Ruth and husband Garson Kanin… super writing team!
Bud Cort remained very close friends with Ruth Gordon. Here he is talking about her tremendous influence on This is Your Life television show honoring the extraordinary actress/writer.
Ruth Gordon and Hal Ashby on the set of Harold and Maude 1971.
from the Dick Cavett interview from September 19, 1969 expressing how if you had never seen Ruth Gordon on the stage “You would lament that fact… a lady who is one of the incomparable ladies of American Theatre. There have been cults about Ruth Gordon for years and years and years. When great performances on Broadway are discussed, Laurette Taylor in The Glass Menagerie or Mildred Dunnock in Death of a Salesman, or Vivien Leigh or any of the classics are referred to Olivier in Oedipus, Ruth Gordon in *The Matchmaker* is always brought up as one of the masterpieces of all time. And she has been a wondrous presence in the theatre for over 50 years. Splendid comedian and a splendid comic writer.”
Ruth Gordon began to hone her craft and push the range of her acting ability which she revealed in Edith Wharton’s Ethan Frome, the restoration comedy The Country Wife in which she appeared at the influential theater–London’s Old Vic. She eventually found her way to Broadway and landed a role in Henrik Ibsen’s A Dolls House during the 1930s.
Severely bow-legged, in 1920 she spent time in a hospital in Chicago where she had her legs broken and straightened.
Stella Bernard: (Ruth Gordon) “You lied to me, Miss Greene. You permitted me to believe your father was dead.”
Barbara Ann: (Tuesday Weld) “Well, they’re divorced.”
Stella Bernard: (Ruth Gordon) “In our family we don’t divorce our men; we *bury* ’em!”
from director Hal Ashby’s Harold and Maude (1971).
A 79 old woman and a twenty-year-old lost soul meet at a funeral and find love and life together in a darkly light comedy. Bud Cort creates an iconic figure of a young privileged young man disillusioned by life, who gets a kick out of antagonizing his priggish mother Mrs. Chasen (Vivian Pickles) with creative faked suicides. Once Harold is exposed to the wisdom and insight that Maude imparts, she manages to open up his heart and teaches him how to reach out and embrace the substance of life’s beauty.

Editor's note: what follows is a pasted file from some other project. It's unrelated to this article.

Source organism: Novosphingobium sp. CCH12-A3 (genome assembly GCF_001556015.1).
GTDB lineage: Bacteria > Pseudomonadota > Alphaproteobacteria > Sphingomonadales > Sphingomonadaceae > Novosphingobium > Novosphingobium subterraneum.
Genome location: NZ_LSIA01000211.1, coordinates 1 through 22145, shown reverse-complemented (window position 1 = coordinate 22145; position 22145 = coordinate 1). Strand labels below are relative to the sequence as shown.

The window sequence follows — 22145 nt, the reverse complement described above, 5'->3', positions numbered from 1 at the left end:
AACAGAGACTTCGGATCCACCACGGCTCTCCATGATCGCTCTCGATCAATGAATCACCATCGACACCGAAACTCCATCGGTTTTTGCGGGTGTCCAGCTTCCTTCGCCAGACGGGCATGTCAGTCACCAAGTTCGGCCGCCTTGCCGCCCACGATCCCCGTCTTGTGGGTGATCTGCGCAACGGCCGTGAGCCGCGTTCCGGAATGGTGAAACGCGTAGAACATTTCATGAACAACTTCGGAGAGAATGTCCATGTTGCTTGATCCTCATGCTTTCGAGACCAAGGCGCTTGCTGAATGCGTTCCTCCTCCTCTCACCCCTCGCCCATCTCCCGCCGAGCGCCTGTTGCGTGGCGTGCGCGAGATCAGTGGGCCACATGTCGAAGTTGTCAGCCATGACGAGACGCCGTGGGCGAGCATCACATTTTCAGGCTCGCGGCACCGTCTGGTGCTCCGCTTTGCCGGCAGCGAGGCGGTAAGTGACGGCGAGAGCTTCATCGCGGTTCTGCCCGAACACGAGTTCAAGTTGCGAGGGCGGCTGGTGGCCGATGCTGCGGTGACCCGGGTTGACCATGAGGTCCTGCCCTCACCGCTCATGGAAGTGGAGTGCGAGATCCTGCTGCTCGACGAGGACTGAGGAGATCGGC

Every Which Way But Loose 1978.
Ruth Gordon plays the impertinently, uninhibited Ma to Clint Eastwood as trucker Philo Beddoe & Orville (Geoffrey Lewis) who travel around the West Coast looking for the street-style prize-fights. Along for the ride are Beverly D’Angelo as Echo, and evasive love interest Sondra Locke as country singer Lynn Halsey-Taylor. There’s a hilarious assorted misfit motorcycle gang members and Philo’s pet Orangutan Clyde who’s always stealing Ma’s Oreo cookies!
co-staring with Lee Strasberg in Boardwalk 1979.
Lee Strasberg plays David Rosen and Ruth Gordon portrays his wife Becky who own a wonderful little diner, a loving older couple who have lived in their Coney Island Jewish neighborhood for 50 years until a gang moves in and changes the communities quality of life by threatening the local store owners with violence if they don’t pay ‘protection’ money. When David defies them, they burn down the diner and desecrate the synagogue. Janet Leigh also co-stars as Florence Cohen.
Ruth Gordon manifests a marvelously warm and poignant chemistry with master actor/teacher Lee Strasberg.
Ruth Gordon as mystery writer Abigail Mitchell: I accept all superlatives.
Ruth Gordon also had the distinguished honor of hosting Saturday Night Live in 1977.
“She had a great gift for living the moment and it kept her ageless.”
— Glenn Close
Ruth Gordon had quite a unique way of expressing herself on stage, screen, and in person, and as Dick Cavett had said about the great actresses’ ability to always project her incomparable persona, what we get! — “It’s a lesson in something that only Ruth Gordon can teach.” And as she would say, she had “a lot of zip in her doo dah.”
I’ll end by saying this about this astonishingly iconic character whose sagacity and spark will never dim when asked that particularly interesting question, ‘If you had 3 people you could meet in Heaven who would you choose?’ Ruth Gordon, you would be one of them!- With all my love, MonsterGirl